Takeshi Kitano’s return to Official Competition with Outrage was a disappointment. The film also saw Kitano return to his Yakuza days with, if possible, even more bloodshed. Last year Johnnie To had also disappointed with the equally violent Vengeance (Hong-Kong). With Outrage we are very far from Hana-Bi or Sonatine. The poetry is gone; all that is left is the brutality and crudeness. Because his persona is so linked to the Yakuza stories we still have the impression of being in the world of Kitano, the director, and the actor. The script for Outrage deals with gangland wars and settling of scores for territory and power, but the real story line would read as a series of violent scenes. Groupies will tell me that there is plenty of comedy in the scenes of violence, near burlesque, and I will grant them this, but the bottom line is that Outrage is a minor work of a major director.

Chatroom (Hideo Nakata) was another cult movie for the groupies, mainly for teen fans of the Ring (1 and 2) films. But Nakata is not my cup of tea (even if it is green). The titular “chatroom” is a room where four teenagers congregate to do every form of “chatting.” But, in this virtual world given physical form by Nakata, the teenagers are manipulated, without knowing it, by a skilled and dangerous internet predator. Chatroom is a psychological thriller which attempts to shed light on the schizophrenic problems of unloved teens. The film tells us a lot about a universal phenomena, at least in industrialized countries. In Japan there is a “lost generation” called the “Hikikomori” that fit the description. Millions of these teens prefer to lock themselves in their rooms immersed in playing video games and chatting, the latter being a ‘virtual’ connection to the real outside world. Often this form of reclusion can lead to suicide, as was already depicted in Suicide Club (Sono Sion, 2002). In Chatroom, everything is resolved in a very conventional way, with a typical Happy Ending in the finale which does not feel aesthetically coherent with the first half of the film. On a similar subject, another Japanese film, Parade (Isao Yukisada, 2010) was more blunt and clear. The theme of solidarity amongst a group of friends (always teens) is shown without compromise; togetherness is important for these young rebellious kids but it is handled without diluting narrative integrity.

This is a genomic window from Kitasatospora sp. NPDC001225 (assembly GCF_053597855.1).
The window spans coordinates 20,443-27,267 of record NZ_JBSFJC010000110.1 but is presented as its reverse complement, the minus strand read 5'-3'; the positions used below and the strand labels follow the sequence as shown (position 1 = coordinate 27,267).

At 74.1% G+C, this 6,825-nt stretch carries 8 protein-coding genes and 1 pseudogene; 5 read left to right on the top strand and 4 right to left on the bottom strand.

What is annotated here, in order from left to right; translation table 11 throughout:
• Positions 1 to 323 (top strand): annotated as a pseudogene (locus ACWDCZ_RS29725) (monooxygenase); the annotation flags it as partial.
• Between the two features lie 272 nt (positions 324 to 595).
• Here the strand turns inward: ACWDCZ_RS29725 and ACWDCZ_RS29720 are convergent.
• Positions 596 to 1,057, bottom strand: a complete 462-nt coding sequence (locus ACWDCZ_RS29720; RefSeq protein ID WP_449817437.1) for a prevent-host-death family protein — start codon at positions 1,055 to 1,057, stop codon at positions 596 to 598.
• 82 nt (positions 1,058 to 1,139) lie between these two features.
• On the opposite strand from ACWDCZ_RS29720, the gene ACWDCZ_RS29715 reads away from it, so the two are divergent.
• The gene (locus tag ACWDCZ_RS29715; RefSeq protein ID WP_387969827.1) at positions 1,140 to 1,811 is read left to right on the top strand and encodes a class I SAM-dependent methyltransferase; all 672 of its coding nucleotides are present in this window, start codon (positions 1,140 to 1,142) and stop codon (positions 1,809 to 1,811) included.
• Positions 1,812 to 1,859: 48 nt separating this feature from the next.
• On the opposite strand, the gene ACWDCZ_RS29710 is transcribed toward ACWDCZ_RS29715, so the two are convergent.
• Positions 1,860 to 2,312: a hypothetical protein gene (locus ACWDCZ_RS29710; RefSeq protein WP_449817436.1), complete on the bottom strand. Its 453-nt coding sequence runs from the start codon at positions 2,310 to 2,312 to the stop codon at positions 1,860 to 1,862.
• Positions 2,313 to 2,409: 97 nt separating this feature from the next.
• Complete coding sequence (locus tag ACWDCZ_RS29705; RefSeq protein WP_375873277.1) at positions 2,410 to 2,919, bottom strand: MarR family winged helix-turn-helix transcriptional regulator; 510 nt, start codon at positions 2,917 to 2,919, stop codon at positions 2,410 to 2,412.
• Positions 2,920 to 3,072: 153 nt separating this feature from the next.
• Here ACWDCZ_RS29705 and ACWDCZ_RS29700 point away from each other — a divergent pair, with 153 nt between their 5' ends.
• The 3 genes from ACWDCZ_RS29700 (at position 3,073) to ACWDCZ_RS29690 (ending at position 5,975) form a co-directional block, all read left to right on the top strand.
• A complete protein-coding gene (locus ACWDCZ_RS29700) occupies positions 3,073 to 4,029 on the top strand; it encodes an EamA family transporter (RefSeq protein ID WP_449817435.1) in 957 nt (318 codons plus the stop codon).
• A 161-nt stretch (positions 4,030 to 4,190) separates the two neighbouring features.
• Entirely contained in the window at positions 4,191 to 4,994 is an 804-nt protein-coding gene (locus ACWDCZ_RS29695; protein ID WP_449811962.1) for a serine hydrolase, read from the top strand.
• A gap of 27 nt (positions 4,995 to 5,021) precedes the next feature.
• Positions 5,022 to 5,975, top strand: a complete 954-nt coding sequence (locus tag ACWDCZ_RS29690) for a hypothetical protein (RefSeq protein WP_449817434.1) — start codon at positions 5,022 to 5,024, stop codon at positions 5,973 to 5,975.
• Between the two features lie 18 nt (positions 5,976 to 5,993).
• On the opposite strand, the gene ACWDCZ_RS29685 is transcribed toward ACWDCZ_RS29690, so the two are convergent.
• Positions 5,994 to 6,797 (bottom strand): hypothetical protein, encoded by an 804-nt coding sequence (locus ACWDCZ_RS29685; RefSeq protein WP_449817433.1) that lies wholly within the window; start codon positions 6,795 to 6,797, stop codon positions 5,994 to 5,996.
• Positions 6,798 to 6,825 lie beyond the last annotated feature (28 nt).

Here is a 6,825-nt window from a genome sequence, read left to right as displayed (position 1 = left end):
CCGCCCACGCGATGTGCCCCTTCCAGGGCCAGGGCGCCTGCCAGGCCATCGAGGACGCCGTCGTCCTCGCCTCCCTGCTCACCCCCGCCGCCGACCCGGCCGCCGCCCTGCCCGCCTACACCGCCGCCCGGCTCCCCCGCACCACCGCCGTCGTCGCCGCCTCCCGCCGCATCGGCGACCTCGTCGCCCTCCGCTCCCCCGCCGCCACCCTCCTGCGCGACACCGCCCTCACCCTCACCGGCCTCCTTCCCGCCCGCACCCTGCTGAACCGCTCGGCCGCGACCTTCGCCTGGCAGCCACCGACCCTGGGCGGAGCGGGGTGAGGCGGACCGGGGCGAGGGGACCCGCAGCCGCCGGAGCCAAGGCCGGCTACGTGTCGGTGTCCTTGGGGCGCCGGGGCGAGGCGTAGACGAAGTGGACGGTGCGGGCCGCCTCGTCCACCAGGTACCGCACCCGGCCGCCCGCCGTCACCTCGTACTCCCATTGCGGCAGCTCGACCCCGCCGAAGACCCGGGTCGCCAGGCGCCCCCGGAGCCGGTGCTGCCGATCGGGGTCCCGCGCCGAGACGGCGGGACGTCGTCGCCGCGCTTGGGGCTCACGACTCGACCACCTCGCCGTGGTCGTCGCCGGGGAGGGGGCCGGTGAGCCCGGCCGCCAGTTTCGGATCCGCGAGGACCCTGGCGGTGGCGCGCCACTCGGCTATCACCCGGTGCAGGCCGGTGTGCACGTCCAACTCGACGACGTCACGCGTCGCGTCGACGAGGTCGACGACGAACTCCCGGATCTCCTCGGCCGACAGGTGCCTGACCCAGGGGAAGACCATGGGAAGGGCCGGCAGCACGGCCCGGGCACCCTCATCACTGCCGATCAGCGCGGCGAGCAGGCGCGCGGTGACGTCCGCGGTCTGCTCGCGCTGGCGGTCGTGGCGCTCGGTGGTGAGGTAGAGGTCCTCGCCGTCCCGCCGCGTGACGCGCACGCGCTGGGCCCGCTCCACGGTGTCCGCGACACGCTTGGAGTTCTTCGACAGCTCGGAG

Nakata’s Chatroom


There was only one movie from India in 2010, and the first one since 2003: Udaan (Vikramaditya Motwane). Prior to 2003 India had a strong presence at Cannes (remember that India is a nation that produces roughly 900 films a year). Udaan is a “feel good” movie and marks the debut feature for screenwriter Motwane. Udaan is the story of a teenager from a well to do family who is expelled from his well-heeled boarding school after he is caught skipping school to go see an erotic movie. His father disciplines him by forcing him to work at his metal factory. But the son wants to become a writer. The film builds on a series of father/son conflicts, structured in a simple, linear narrative. The film is at once very local (with its Hindi language, literature and poetry) and also very universal (the teenage “coming of age” story). Music and song in the spirit of Slumdog Millionaire structures the development of the adolescent.